Historically, gamers have often been portrayed under the unflattering light of several stereotypes. They love Mountain Dew and Cool Ranch Doritos, and they’re willingly confined to the recesses of their parents’ basements. Most of all, they’re usually stereotyped as male virgins. In a sense, the Custom Made Theatre’s take on gaming culture in its production of the romantic comedy “In Love and Warcraft,” with its focus on a hardcore female World of Warcraft player named Evie (Monica Ho), provides a progressive depiction of gaming culture. The play simultaneously fights the stigmas involved with the lifestyle while keeping true to its idiosyncrasies.
“In Love and Warcraft,” written by Madhuri Shekar, follows Evie, a college senior in Los Angeles who has love figured out, despite her status as a virgin with little experience with intimacy. She works as a ghost writer specializing in love letters (has Drake hit her up yet ?). Her less eloquent clients come to her for wedding vows, romantic Facebook posts and letters of reconciliation. Love is like Warcraft, Evie muses. Just enter the right commands in the right order and things will work out.
Things begin to go awry in her meticulously strategized life, however, after meeting Raul (Ed Berkeley), a client for whom she eventually falls. Their interactions are awkward at first, which shows in both their dialogue and their physical gestures, as this seems to be Evie’s first IRL relationship. She’s not used to the touching, the flirting, perhaps even the physical attraction. Eventually, misinterpretations and miscommunications complicate their relationship — as in most romantic comedies — and they must work to patch things up and reunite.
Ho’s portrayal as Evie aptly depicts the pseudo-sexual intensity of World of Warcraft, or WoW. The play opens with Evie playing with her guild as they shout instructions and obscenities throughout their journey in the stage they’re trying to clear. The climax, however, isn’t ejaculation, but rather the dramatic slaying of the level’s boss. Sure enough, upon hearing Evie’s satisfied pants, her roommate Kitty (Laura Espino) asks, “What kind of porn are you watching?”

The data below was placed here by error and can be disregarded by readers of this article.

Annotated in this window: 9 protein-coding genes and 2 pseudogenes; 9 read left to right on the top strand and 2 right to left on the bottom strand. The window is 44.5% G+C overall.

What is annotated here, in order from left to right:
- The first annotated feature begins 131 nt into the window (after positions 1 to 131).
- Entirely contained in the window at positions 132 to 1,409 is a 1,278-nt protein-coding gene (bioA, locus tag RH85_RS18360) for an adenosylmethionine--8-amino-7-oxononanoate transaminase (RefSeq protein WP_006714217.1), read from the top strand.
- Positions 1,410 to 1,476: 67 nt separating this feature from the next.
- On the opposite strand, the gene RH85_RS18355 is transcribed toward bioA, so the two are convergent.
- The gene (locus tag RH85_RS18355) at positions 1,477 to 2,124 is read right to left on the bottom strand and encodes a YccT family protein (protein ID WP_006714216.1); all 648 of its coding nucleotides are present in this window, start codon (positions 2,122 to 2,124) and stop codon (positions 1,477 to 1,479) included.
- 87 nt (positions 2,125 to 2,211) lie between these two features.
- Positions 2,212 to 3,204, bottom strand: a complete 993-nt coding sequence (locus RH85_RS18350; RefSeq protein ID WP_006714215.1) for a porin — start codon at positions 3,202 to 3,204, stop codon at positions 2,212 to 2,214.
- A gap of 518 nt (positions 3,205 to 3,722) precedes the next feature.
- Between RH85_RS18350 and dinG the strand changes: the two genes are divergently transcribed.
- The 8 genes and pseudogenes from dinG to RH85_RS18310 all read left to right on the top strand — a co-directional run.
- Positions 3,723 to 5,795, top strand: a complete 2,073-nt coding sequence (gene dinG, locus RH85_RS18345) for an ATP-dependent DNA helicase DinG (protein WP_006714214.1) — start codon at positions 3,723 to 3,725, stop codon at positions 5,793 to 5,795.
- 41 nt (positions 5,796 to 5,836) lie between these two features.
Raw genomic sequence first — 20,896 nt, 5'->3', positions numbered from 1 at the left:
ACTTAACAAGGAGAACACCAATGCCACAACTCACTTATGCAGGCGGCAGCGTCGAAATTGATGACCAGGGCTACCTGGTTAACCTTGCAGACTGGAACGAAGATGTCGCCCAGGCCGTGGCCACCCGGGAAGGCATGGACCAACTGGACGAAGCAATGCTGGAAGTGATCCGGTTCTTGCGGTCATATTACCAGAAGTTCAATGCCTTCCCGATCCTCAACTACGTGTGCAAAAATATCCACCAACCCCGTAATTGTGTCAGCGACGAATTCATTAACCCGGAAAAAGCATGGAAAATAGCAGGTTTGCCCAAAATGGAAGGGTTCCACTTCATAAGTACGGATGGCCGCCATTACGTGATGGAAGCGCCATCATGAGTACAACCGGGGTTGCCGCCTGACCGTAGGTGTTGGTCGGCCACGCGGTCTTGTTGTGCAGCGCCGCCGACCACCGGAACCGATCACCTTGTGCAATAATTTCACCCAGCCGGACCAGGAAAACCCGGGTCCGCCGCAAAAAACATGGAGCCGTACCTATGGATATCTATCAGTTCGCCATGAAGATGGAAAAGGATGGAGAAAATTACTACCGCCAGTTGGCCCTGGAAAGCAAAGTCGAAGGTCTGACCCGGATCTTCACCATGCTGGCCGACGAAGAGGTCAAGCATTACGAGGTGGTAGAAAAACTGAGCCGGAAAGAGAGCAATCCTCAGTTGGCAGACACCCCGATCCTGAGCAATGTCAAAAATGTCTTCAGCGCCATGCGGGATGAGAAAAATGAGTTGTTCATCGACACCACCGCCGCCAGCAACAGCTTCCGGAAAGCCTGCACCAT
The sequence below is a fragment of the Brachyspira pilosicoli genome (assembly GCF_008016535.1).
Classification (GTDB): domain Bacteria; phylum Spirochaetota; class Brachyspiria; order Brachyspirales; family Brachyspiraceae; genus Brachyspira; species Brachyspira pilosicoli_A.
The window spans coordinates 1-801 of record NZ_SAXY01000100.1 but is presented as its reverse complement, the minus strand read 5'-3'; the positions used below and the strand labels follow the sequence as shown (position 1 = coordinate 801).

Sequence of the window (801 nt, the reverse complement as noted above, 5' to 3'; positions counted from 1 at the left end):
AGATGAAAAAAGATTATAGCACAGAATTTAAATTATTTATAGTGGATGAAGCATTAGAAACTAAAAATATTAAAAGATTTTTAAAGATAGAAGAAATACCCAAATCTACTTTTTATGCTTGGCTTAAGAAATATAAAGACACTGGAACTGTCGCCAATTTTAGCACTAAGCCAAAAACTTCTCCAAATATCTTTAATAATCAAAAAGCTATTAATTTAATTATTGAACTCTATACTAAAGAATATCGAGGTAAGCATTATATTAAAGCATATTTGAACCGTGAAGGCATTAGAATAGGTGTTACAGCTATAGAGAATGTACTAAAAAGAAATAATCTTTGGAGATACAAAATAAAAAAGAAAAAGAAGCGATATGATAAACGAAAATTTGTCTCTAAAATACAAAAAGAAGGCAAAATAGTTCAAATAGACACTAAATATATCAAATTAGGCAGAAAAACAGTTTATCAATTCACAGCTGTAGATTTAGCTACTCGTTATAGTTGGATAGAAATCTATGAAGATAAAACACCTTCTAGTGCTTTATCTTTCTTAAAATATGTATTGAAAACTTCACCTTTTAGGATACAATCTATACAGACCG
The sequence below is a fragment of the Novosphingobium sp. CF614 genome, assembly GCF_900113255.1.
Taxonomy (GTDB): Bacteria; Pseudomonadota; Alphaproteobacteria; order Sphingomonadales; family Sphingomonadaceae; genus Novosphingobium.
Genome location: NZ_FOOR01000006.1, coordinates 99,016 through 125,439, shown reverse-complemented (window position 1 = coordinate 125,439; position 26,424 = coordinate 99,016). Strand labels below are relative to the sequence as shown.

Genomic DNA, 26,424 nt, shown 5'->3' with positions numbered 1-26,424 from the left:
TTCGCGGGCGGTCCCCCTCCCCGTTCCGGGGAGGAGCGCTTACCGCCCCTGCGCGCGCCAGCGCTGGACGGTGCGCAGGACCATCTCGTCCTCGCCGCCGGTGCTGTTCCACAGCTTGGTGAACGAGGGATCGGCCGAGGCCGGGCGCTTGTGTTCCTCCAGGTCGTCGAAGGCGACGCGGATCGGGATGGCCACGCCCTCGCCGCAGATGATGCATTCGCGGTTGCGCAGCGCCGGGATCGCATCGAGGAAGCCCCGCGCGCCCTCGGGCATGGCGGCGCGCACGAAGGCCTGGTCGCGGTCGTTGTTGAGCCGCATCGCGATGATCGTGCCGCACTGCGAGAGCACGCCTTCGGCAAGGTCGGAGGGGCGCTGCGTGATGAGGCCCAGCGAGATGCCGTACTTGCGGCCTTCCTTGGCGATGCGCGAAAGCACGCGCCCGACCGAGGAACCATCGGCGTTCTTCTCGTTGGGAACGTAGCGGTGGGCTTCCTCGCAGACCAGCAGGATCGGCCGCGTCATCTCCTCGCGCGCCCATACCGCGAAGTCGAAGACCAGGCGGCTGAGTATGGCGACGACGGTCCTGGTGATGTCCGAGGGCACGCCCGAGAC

The pseudo-sexual behavior that Evie displays during her Warcraft raids is firmly juxtaposed with her sexual anxiety. Her virginal identity becomes the main conflict of her relationship: Raul is ready to take the next step, but Evie is still reluctant. Both of them have to question what degree of change a person should go through to accommodate his or her partner.
The audience is later given inklings of the importance that video games hold for Evie, as well as many other WoW players, evident in her argument with Raul. He doesn’t understand why she wants to play so much. “It isn’t real,” he exasperatedly exclaims, to which Evie replies, “It is to me.” Though Evie’s experience with WoW — the hours she’s spent, the character she’s built, the work she’s put into her guild — doesn’t retain a corporeal form, it’s the sole representation of her passion and her interests, which is why she holds it in such high esteem and allows it to play such a big role in her life.
The actors’ movements add physical humor to the smart, but sometimes repetitive dialogue of the play, and this physicality remains the highlight of the production. For example, Ryan (Drew Reitz), Evie’s former WoW boyfriend, often uses a flurry of innovative slurs when he gets flustered, specifically at Evie’s new lover. These, while initially funny, lose their edge as the play continues. His humor, however, is at its best when he hears Evie planning a date with Raul. Crushed, Ryan heartbreakingly clutches his Jabba the Hutt figurine with a look of horror and sadness etched across his face.
The choreography shines brightest in the most climactic point in the plot: a dramatization of the WoW. The characters, dressed as their avatars — think armor, swords, spell books and the like — mimic the quirks of their respective characters within the video game through their robotic and deliberate movements. The actors even utilize swaying motions as a nod toward the idle animations of avatars in WoW. The motions of the characters, as well as the grunts and moans that often accompanied their actions, work to lighten the mood during the tense atmosphere of Evie and Raul’s reconciliation.
Ultimately, Evie learns to break the No. 1 rule of WoW: Don’t stand in the fire. She embraces the risks she was once so averse to and, like Evie, “In Love and Warcraft” presents an insight into gaming culture and rebels against the tropes and traditions of past depictions, all without losing the inherent lightheartedness of a romantic comedy.